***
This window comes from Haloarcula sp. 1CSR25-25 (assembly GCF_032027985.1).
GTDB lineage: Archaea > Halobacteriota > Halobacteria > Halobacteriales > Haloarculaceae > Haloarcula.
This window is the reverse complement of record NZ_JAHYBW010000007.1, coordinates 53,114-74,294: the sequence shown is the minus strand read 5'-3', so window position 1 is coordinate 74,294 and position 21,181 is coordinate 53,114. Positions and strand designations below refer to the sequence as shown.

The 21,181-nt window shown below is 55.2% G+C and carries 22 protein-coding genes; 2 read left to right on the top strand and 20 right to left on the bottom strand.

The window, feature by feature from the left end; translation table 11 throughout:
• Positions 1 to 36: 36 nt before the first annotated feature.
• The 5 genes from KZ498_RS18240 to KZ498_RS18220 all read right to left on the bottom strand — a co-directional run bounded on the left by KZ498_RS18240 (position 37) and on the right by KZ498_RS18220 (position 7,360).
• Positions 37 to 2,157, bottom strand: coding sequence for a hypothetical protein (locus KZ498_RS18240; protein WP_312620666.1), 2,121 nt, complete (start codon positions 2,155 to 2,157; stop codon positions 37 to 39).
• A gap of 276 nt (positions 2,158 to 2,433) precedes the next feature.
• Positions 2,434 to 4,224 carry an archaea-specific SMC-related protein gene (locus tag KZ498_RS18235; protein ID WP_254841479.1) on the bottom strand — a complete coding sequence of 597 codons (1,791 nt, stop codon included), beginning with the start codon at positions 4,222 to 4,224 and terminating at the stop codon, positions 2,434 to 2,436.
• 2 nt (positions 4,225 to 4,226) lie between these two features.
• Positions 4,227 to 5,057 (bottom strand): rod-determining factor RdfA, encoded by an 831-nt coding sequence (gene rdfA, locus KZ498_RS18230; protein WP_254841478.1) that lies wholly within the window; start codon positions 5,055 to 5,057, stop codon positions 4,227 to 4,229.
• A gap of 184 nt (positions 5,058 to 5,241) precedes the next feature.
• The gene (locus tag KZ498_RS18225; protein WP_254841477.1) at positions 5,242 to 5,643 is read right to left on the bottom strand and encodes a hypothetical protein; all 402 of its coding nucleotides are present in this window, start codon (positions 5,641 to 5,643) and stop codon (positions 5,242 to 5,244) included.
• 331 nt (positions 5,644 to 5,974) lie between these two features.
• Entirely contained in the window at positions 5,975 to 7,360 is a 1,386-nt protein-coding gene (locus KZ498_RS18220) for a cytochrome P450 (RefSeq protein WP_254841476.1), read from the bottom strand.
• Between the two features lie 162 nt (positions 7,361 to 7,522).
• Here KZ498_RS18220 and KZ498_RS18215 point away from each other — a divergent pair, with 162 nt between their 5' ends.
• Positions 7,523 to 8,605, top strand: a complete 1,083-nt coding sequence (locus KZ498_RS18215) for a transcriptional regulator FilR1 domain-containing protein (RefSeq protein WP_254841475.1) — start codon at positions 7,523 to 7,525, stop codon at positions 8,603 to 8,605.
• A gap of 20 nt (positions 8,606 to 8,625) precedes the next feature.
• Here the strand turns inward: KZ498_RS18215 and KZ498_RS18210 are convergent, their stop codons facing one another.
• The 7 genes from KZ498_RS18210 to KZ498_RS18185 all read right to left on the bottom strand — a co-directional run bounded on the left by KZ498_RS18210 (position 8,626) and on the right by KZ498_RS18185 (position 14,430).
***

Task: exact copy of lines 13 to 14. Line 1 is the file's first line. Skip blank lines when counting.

• A gap of 184 nt (positions 5,058 to 5,241) precedes the next feature.
• The gene (locus tag KZ498_RS18225; protein WP_254841477.1) at positions 5,242 to 5,643 is read right to left on the bottom strand and encodes a hypothetical protein; all 402 of its coding nucleotides are present in this window, start codon (positions 5,641 to 5,643) and stop codon (positions 5,242 to 5,244) included.